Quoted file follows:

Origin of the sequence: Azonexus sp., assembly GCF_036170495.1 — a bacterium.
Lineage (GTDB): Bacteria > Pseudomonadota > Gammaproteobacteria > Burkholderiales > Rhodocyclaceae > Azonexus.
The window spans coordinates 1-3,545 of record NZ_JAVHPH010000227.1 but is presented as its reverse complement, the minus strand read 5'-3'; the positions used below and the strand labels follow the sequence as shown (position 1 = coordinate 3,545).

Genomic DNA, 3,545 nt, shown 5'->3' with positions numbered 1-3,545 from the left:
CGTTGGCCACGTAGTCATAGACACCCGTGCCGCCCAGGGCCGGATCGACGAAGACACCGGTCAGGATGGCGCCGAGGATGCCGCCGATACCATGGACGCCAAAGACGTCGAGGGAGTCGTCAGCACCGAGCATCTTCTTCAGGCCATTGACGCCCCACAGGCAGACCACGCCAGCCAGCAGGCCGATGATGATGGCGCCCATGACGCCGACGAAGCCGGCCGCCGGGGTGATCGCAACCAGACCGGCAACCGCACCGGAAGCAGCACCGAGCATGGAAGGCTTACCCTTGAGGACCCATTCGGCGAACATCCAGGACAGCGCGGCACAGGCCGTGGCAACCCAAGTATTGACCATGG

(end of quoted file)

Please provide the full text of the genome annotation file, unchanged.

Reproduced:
Origin of the sequence: Azonexus sp., assembly GCF_036170495.1 — a bacterium.
Lineage (GTDB): Bacteria > Pseudomonadota > Gammaproteobacteria > Burkholderiales > Rhodocyclaceae > Azonexus.
The window spans coordinates 1-3,545 of record NZ_JAVHPH010000227.1 but is presented as its reverse complement, the minus strand read 5'-3'; the positions used below and the strand labels follow the sequence as shown (position 1 = coordinate 3,545).

Genomic DNA, 3,545 nt, shown 5'->3' with positions numbered 1-3,545 from the left:
CGTTGGCCACGTAGTCATAGACACCCGTGCCGCCCAGGGCCGGATCGACGAAGACACCGGTCAGGATGGCGCCGAGGATGCCGCCGATACCATGGACGCCAAAGACGTCGAGGGAGTCGTCAGCACCGAGCATCTTCTTCAGGCCATTGACGCCCCACAGGCAGACCACGCCAGCCAGCAGGCCGATGATGATGGCGCCCATGACGCCGACGAAGCCGGCCGCCGGGGTGATCGCAACCAGACCGGCAACCGCACCGGAAGCAGCACCGAGCATGGAAGGCTTACCCTTGAGGACCCATTCGGCGAACATCCAGGACAGCGCGGCACAGGCCGTGGCAACCCAAGTATTGACCATGG